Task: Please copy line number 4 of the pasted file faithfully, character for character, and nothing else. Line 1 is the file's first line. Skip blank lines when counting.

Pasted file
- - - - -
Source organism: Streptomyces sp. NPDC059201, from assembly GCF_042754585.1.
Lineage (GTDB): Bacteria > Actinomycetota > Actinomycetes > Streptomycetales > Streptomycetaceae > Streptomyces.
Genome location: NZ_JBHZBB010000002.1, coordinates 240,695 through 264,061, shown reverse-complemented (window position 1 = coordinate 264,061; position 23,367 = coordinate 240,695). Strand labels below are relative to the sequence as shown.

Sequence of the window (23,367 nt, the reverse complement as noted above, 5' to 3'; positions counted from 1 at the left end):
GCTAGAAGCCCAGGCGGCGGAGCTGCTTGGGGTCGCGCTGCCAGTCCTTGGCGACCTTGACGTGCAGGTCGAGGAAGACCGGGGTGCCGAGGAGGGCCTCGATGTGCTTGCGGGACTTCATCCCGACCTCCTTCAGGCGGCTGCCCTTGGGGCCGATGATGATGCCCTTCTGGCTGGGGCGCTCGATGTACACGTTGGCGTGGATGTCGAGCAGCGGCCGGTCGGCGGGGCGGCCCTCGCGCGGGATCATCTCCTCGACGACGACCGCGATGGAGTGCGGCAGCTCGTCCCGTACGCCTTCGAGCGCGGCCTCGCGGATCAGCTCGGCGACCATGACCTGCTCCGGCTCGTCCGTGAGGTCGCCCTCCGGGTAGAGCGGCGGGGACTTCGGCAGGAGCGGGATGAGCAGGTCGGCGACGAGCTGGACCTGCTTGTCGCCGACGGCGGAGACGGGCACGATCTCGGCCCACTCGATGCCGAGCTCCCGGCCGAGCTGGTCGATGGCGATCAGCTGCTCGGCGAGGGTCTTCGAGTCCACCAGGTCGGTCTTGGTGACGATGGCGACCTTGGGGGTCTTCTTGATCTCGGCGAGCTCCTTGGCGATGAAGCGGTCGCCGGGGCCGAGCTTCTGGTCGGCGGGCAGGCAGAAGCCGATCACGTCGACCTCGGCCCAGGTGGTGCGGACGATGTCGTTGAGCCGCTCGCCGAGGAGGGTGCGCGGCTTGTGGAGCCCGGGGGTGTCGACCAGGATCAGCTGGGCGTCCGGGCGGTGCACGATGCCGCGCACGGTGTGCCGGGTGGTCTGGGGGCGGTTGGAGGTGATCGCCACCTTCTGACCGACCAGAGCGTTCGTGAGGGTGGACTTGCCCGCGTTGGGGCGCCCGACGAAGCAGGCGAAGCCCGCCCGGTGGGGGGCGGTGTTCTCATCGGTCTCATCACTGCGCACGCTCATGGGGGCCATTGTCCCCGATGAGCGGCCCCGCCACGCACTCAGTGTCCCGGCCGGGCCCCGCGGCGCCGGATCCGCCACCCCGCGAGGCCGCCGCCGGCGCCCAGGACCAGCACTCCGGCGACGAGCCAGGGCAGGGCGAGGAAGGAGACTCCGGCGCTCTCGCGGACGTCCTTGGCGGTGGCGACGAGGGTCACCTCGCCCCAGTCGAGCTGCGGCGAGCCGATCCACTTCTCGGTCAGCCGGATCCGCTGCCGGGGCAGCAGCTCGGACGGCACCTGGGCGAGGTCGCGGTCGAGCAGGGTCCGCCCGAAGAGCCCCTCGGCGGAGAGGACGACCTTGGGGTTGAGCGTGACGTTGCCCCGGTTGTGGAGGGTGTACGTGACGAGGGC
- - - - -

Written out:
Sequence of the window (23,367 nt, the reverse complement as noted above, 5' to 3'; positions counted from 1 at the left end):